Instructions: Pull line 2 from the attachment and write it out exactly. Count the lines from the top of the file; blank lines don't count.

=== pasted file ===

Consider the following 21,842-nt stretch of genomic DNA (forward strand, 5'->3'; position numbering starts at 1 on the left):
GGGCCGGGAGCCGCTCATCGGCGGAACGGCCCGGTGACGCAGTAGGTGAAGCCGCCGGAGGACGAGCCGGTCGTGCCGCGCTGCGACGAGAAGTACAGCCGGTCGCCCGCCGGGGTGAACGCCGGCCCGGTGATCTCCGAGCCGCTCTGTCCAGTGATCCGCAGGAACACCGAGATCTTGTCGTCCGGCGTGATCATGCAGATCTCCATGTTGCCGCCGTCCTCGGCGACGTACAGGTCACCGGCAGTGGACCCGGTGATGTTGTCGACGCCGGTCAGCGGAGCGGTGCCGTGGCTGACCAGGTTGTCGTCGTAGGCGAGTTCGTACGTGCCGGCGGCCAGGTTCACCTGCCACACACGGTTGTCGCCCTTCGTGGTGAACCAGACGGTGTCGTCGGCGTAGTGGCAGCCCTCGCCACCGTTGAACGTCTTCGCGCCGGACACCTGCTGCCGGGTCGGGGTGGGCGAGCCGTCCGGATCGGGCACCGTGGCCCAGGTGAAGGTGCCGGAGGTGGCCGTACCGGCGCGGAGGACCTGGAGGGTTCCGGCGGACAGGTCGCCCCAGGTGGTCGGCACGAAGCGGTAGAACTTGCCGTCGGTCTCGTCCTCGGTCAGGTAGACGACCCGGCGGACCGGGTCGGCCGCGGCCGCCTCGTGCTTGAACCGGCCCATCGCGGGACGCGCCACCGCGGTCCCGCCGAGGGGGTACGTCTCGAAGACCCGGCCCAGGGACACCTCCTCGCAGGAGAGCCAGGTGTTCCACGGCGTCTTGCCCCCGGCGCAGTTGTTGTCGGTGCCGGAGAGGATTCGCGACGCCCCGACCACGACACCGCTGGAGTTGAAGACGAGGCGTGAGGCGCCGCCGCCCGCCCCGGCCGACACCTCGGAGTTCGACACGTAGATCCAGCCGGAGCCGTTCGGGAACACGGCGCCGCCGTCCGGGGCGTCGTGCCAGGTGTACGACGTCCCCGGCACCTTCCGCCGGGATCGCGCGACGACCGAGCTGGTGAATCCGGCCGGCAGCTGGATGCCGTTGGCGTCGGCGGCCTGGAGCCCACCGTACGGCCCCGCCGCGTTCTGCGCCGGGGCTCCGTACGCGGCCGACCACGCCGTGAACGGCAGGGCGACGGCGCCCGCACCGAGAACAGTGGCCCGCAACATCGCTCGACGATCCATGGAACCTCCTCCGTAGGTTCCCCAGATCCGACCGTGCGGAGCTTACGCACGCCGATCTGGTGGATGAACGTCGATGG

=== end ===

GGGCCGGGAGCCGCTCATCGGCGGAACGGCCCGGTGACGCAGTAGGTGAAGCCGCCGGAGGACGAGCCGGTCGTGCCGCGCTGCGACGAGAAGTACAGCCGGTCGCCCGCCGGGGTGAACGCCGGCCCGGTGATCTCCGAGCCGCTCTGTCCAGTGATCCGCAGGAACACCGAGATCTTGTCGTCCGGCGTGATCATGCAGATCTCCATGTTGCCGCCGTCCTCGGCGACGTACAGGTCACCGGCAGTGGACCCGGTGATGTTGTCGACGCCGGTCAGCGGAGCGGTGCCGTGGCTGACCAGGTTGTCGTCGTAGGCGAGTTCGTACGTGCCGGCGGCCAGGTTCACCTGCCACACACGGTTGTCGCCCTTCGTGGTGAACCAGACGGTGTCGTCGGCGTAGTGGCAGCCCTCGCCACCGTTGAACGTCTTCGCGCCGGACACCTGCTGCCGGGTCGGGGTGGGCGAGCCGTCCGGATCGGGCACCGTGGCCCAGGTGAAGGTGCCGGAGGTGGCCGTACCGGCGCGGAGGACCTGGAGGGTTCCGGCGGACAGGTCGCCCCAGGTGGTCGGCACGAAGCGGTAGAACTTGCCGTCGGTCTCGTCCTCGGTCAGGTAGACGACCCGGCGGACCGGGTCGGCCGCGGCCGCCTCGTGCTTGAACCGGCCCATCGCGGGACGCGCCACCGCGGTCCCGCCGAGGGGGTACGTCTCGAAGACCCGGCCCAGGGACACCTCCTCGCAGGAGAGCCAGGTGTTCCACGGCGTCTTGCCCCCGGCGCAGTTGTTGTCGGTGCCGGAGAGGATTCGCGACGCCCCGACCACGACACCGCTGGAGTTGAAGACGAGGCGTGAGGCGCCGCCGCCCGCCCCGGCCGACACCTCGGAGTTCGACACGTAGATCCAGCCGGAGCCGTTCGGGAACACGGCGCCGCCGTCCGGGGCGTCGTGCCAGGTGTACGACGTCCCCGGCACCTTCCGCCGGGATCGCGCGACGACCGAGCTGGTGAATCCGGCCGGCAGCTGGATGCCGTTGGCGTCGGCGGCCTGGAGCCCACCGTACGGCCCCGCCGCGTTCTGCGCCGGGGCTCCGTACGCGGCCGACCACGCCGTGAACGGCAGGGCGACGGCGCCCGCACCGAGAACAGTGGCCCGCAACATCGCTCGACGATCCATGGAACCTCCTCCGTAGGTTCCCCAGATCCGACCGTGCGGAGCTTACGCACGCCGATCTGGTGGATGAACGTCGATGG